Most of the minors who have crossed the Mediterranean to Italy this year were unaccompanied by adults, UNICEF says.
Almost 26,000 unaccompanied children have been apprehended at the US border in the first six months of 2016, according to a new report by the UN children’s agency, UNICEF.
The report, released on Tuesday, said that minors, and an additional 29,700 people – mostly mothers and their children from Guatemala, El Salvador and Honduras – were also apprehended by US Customs and Border Protection.
There was no detailed data on the average age of an unaccompanied minor apprehended at the US border, however.
Citing Pew research from October 2013 – May 2014, Christophe Boulierac, UNICEF spokesperson, told Al Jazeera that 785 under the age of five were among the unaccompanied children detained by US border authorities.
|Child migrants face uncertain future in US|
By the end of July, an additional 5,068 unaccompanied minors had been apprehended, a pattern that authorities indicated in an online report for the period was “generally in line” with what they had observed in previous years.
While some of those detained are deported via expedited procedures, some women and children have spent weeks, even months, in detention.
The unaccompanied minors, says the report, are especially vulnerable as they could take years before their cases are called before the over-burdened immigration courts.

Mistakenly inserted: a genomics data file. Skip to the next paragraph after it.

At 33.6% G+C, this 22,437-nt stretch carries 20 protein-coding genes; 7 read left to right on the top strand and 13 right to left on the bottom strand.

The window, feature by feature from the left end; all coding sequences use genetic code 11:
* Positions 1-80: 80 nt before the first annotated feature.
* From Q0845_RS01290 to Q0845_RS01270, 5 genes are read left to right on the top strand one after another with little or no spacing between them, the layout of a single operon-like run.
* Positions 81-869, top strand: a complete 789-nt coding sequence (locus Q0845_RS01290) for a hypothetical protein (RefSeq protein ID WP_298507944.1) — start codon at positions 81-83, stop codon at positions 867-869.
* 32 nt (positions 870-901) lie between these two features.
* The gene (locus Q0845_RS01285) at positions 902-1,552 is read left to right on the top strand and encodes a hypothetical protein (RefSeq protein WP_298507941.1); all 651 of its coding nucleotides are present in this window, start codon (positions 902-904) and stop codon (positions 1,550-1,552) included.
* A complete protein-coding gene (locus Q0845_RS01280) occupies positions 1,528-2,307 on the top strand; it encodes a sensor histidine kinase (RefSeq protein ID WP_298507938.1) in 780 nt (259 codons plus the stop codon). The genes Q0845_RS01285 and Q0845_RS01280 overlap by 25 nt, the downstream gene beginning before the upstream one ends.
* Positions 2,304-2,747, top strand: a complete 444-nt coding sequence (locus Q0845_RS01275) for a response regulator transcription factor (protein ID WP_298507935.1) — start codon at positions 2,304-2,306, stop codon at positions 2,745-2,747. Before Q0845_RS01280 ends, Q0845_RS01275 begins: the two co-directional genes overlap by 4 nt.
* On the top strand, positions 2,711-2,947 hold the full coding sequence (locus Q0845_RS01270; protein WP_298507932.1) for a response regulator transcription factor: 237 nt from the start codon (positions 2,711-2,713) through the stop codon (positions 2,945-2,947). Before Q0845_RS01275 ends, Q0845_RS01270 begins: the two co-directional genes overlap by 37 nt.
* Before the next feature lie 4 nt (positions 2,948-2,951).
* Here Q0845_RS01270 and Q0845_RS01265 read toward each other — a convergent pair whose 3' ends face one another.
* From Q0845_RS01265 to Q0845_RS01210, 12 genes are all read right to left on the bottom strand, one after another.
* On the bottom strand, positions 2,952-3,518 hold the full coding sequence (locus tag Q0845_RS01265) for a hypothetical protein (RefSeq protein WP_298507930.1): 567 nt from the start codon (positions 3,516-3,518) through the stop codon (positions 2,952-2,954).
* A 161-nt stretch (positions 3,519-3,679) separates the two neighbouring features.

“We have to look at two levels – the policy level, the global commitment of the US, and the reality on the ground.”
“First, we urge the US authorities to join with the world community in ratifying the Convention of the Rights of the Child … the US has signed but it has not ratified this convention,” said Boulierac.
Furthermore, he says the US should “prevent the detention of children on the basis of their migration status”.
“We appreciate that the US has a well-established set of institutions and policies to protect migrant children, but … we are disturbed by reports of children facing exploitation or abuse or being denied their rights”.
Most of the apprehended minors, the UNICEF report says, do not have access to court-appointed lawyers, and that about 40 percent of those children receive deportation orders.
This fate can be “a death sentence” as many of the children flee their countries to avoid being recruited or otherwise targeted by gangs.
Children and families are leaving countries with high poverty and crime rates.
In Honduras and Guatemala, roughly 60 percent of the population live below the poverty line, while El Salvador has the world’s highest murder rate.
The journey itself has high risks. According to Amnesty International, six out of ten girls and women attempting to reach the US by land experience sexual violence at some point, and, according to the rights group, “killings are frequent. Nobody knows how man migrants die on the journey”.
Kidnappings are also common, as are arrests in Mexico, where 16,000 migrant children have been arrested in the first six months of 2016.
Boulierac said UNICEF is optimistic about a recently approved law to establish a “comprehensive and integral child-protection system across the country.
“The question is how to put that into reality”.
Follow D. Parvaz on Twitter @dparvaz